Day 2 :
National Missing and Unidentified Persons, USA
Time : 10:00-10:30
George W Adams is a former National Director of National Missing and Unidentified Persons System (NamUs, 2011/2015), Program Manager at University of North Texas Center for Human Identification (2005/2011) and the author of “Utilizing Forensic Technologies for Unidentified Human Remains: Death Investigation Resources, Strategies, and Disconnects” (Taylor & Francis, 2015). He holds a Master of Arts in Criminology and Criminal Justice (UTA -2013) and Bachelor of Business Administration (1972), and a member of Texas Municipal Police Officers Association. His research pursues two vectors – unbiased understanding of forensic DNA application and elevating the empirical nature of criminal investigations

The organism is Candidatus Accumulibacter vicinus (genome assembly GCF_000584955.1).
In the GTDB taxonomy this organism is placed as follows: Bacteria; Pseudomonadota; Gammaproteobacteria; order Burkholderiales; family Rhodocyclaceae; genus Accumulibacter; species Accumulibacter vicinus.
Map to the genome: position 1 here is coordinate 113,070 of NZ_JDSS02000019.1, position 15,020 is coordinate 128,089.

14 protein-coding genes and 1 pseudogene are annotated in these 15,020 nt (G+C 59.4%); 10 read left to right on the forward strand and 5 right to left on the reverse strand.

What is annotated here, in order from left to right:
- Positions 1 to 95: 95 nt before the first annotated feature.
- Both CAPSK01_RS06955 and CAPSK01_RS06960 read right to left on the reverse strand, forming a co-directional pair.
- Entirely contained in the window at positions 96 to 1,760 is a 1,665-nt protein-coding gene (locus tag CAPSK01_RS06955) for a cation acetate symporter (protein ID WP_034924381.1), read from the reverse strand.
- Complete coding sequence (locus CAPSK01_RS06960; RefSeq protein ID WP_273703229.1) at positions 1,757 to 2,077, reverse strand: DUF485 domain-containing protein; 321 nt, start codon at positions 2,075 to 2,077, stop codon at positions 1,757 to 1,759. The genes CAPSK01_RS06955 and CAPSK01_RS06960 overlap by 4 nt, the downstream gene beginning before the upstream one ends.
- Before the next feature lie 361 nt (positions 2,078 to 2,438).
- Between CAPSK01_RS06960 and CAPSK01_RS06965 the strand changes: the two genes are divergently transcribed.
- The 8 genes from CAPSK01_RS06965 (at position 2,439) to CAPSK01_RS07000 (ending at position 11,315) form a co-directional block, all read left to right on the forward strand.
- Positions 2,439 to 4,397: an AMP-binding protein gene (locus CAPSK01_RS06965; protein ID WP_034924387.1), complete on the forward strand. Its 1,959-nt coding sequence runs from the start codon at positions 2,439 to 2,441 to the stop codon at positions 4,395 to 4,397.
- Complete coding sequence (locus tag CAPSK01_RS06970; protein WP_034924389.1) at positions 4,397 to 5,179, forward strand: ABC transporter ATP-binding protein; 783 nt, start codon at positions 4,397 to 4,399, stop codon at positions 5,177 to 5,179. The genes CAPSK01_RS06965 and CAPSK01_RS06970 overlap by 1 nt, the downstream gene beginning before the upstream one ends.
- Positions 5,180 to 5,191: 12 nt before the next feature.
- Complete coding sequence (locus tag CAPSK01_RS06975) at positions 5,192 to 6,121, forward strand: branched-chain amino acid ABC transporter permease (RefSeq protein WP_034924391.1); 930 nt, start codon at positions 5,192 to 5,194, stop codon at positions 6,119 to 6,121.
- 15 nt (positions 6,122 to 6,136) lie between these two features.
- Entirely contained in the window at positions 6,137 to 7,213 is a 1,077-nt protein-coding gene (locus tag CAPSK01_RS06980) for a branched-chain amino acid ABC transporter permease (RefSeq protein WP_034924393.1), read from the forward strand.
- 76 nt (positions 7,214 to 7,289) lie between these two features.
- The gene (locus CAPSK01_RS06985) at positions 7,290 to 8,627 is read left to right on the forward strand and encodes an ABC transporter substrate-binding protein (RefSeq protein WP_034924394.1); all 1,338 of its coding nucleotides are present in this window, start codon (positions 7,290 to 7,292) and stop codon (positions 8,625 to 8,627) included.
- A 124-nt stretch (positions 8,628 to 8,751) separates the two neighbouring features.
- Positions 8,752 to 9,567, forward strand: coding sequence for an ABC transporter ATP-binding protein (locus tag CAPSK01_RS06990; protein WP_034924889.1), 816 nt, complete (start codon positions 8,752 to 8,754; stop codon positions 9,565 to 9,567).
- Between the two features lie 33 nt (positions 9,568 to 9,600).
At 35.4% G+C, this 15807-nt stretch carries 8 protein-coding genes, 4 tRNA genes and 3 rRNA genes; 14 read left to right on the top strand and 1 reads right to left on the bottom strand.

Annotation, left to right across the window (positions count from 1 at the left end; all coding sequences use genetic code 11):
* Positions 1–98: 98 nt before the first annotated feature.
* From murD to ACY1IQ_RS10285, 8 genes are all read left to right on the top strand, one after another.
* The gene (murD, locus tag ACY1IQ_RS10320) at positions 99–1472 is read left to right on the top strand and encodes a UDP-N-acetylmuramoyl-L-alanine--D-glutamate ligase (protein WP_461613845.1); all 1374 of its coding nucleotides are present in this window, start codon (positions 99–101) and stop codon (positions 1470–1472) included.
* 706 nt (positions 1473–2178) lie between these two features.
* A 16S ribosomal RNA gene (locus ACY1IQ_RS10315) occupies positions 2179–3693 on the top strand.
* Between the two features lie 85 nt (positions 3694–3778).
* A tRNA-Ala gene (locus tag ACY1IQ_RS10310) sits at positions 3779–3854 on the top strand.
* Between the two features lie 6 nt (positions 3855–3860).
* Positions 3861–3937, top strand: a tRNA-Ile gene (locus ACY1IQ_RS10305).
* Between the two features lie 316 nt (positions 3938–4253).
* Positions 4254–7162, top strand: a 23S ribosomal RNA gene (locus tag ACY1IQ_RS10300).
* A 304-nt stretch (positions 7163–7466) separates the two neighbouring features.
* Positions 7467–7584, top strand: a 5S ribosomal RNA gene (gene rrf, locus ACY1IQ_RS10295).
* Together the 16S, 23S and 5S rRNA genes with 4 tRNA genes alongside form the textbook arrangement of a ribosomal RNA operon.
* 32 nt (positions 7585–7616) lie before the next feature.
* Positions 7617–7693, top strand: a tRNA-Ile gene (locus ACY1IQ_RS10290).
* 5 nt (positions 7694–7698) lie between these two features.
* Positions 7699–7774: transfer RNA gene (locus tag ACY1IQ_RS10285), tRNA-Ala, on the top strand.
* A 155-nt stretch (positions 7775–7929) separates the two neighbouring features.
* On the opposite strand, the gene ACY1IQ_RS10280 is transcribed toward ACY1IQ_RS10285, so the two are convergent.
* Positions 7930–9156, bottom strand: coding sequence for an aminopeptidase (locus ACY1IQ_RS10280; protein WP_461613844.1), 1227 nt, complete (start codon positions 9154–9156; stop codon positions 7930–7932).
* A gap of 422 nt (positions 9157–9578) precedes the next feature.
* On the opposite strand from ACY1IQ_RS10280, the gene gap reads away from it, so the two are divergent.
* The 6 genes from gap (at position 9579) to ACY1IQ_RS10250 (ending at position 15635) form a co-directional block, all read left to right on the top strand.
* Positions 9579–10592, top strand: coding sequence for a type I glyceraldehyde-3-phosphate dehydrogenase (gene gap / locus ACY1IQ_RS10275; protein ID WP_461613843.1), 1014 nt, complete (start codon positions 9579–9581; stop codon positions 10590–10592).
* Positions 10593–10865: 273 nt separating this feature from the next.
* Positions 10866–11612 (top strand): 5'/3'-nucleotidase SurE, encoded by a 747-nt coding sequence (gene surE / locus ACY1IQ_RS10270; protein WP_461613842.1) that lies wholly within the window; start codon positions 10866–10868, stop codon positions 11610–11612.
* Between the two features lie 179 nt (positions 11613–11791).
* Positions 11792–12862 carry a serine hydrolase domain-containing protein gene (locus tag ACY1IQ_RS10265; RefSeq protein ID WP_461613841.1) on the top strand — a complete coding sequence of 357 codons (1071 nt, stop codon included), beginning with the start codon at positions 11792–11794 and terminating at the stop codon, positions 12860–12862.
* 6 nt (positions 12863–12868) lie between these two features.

The cyclical transformation of forensic science may be conceptualized as being similar to social transformation – from dissonance to integrity and transparency of enlightenment, to the status quo agendas of elitism, to dissonance as reality interjects its trinity – integrity, transparency and truth –a precursor to its renaissance (rebirth). The original gestation of forensic science was approximately two and a half centuries. Francis Bacon first planted the principled seeds of forensic science in the early 17th century as a heretic who dared to challenge the insular agendas of elitism with what is known as the “scientific method” to get as near the truth as possible. Though there were many previous contractions, the birth of forensic science was delivered with Dr. Alexandre Lacassange’s 1889 autopsy of an unidentified murder victim – Tussaint-Augustin Gouffé. Many forensic science disciplines flourished over the century reaching its pinnacle in 1989 with the DNA case of People v. Castro, when technology became reality’s truth crusader and DNA its guidon. As elitism took the leading role as forensic science’s protectorate, the status quo became an intractable obstacle to the implementation of innovative technologies. The dissonance among all forensic disciplines increased over years; not until 2009 and a National Academies of Science’s report did that discordance to the dais – excluding DNA. It would be an innocuous request for re-analysis of a DNA sample by a Texas District Attorney that would the catalyst for opening the leading the renaissance of forensic science and opening opportunities for future cutting edge technologies.